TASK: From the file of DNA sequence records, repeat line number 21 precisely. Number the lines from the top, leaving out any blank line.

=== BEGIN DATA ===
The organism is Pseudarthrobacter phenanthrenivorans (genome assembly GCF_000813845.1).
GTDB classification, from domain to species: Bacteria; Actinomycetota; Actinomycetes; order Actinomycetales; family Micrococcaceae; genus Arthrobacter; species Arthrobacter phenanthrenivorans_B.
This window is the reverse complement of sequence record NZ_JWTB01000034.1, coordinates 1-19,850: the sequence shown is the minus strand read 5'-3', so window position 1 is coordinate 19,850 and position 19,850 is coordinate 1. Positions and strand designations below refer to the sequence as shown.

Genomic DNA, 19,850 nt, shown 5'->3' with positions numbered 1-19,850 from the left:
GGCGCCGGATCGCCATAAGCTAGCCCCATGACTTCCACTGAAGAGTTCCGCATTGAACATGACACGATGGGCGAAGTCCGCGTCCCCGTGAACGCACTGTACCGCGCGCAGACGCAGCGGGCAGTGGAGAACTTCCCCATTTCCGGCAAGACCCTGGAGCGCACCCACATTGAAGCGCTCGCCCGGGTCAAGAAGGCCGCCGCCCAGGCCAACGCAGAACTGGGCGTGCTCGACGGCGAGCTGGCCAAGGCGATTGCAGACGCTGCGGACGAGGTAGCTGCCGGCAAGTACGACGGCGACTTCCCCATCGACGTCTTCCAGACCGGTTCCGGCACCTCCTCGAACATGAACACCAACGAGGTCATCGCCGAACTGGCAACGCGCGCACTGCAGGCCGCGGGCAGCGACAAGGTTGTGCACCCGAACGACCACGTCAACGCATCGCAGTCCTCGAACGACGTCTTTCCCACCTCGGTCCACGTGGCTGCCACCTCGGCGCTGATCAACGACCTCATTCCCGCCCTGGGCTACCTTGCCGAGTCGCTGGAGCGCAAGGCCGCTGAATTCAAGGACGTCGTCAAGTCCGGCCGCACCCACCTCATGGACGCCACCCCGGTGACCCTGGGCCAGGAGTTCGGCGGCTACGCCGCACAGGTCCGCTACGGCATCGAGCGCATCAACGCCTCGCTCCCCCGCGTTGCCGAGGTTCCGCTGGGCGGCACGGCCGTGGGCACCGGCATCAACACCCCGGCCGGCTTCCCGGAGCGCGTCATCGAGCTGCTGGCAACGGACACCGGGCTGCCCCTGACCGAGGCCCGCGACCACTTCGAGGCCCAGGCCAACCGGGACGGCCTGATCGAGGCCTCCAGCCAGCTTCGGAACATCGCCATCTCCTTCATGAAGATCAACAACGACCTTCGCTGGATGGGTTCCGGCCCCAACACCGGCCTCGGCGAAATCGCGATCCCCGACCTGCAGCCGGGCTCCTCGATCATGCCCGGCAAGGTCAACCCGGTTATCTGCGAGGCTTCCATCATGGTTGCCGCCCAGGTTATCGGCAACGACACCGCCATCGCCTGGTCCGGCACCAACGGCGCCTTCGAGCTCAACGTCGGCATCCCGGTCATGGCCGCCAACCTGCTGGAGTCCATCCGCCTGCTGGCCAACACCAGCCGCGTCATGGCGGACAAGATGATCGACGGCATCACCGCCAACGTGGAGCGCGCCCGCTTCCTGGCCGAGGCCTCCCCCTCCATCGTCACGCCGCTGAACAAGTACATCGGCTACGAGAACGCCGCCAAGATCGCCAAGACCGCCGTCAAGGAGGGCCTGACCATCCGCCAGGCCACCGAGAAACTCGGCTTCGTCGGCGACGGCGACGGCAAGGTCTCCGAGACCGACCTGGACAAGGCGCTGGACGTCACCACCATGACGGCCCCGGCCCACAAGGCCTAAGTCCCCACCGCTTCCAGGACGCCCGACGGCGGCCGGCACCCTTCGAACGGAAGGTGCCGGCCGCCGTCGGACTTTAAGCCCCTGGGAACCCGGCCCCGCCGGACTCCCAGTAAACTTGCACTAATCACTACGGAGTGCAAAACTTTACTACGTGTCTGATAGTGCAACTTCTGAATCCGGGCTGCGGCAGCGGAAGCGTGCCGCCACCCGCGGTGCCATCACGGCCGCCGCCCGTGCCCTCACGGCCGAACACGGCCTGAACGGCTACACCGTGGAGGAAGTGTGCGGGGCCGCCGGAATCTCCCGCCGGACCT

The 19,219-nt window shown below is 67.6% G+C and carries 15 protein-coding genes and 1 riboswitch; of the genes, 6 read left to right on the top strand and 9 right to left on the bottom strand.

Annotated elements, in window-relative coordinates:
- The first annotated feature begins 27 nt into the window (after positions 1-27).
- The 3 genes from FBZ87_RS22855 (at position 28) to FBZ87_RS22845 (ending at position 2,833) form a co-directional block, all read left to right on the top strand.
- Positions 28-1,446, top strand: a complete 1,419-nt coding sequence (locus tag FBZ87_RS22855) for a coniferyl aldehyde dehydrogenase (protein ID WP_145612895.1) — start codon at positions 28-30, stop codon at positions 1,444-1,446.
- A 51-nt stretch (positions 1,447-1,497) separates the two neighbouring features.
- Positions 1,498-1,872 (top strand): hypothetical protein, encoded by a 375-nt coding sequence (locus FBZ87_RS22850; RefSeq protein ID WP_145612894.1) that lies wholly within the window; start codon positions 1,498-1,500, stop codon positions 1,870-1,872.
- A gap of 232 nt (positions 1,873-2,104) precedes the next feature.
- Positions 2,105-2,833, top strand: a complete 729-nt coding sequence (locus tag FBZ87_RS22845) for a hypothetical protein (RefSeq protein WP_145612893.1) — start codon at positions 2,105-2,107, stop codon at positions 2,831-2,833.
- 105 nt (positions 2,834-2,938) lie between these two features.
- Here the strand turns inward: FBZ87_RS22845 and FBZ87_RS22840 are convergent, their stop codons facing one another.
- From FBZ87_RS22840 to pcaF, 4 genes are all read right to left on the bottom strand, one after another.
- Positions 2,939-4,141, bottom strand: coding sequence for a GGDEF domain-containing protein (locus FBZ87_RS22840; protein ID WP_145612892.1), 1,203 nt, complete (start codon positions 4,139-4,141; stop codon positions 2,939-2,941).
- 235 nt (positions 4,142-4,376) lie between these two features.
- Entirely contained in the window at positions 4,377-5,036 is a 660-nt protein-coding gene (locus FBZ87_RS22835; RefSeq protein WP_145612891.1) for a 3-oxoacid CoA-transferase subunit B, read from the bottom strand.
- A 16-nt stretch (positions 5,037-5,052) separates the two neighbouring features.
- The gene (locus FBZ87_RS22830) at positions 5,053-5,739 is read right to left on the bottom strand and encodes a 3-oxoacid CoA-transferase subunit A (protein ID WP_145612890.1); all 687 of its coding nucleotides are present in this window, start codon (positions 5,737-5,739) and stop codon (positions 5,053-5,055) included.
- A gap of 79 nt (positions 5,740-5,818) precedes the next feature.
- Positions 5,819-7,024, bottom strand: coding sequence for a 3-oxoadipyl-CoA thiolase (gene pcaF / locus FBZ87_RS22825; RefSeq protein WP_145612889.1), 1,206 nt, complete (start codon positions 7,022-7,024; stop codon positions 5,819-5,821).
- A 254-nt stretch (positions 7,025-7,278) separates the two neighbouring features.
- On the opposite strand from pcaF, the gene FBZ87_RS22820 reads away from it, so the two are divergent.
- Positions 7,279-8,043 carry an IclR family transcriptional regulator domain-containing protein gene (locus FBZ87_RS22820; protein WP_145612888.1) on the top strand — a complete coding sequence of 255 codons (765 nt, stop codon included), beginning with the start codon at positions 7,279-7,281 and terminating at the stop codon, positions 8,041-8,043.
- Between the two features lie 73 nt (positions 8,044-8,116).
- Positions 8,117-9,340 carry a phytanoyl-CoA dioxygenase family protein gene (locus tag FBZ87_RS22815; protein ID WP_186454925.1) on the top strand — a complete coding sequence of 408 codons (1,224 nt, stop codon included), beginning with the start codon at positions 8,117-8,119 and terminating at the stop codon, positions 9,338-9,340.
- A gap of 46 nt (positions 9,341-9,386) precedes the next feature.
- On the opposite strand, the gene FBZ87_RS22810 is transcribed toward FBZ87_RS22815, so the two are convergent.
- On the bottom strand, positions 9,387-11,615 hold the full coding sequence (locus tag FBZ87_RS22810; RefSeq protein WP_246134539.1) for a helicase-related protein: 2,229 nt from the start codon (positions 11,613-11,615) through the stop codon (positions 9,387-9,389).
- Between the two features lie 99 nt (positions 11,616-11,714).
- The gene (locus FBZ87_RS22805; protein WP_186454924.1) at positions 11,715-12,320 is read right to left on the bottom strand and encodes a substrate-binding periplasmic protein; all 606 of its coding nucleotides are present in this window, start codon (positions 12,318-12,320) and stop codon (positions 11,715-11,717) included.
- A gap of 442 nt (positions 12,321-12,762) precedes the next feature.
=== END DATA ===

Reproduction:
- A 16-nt stretch (positions 5,037-5,052) separates the two neighbouring features.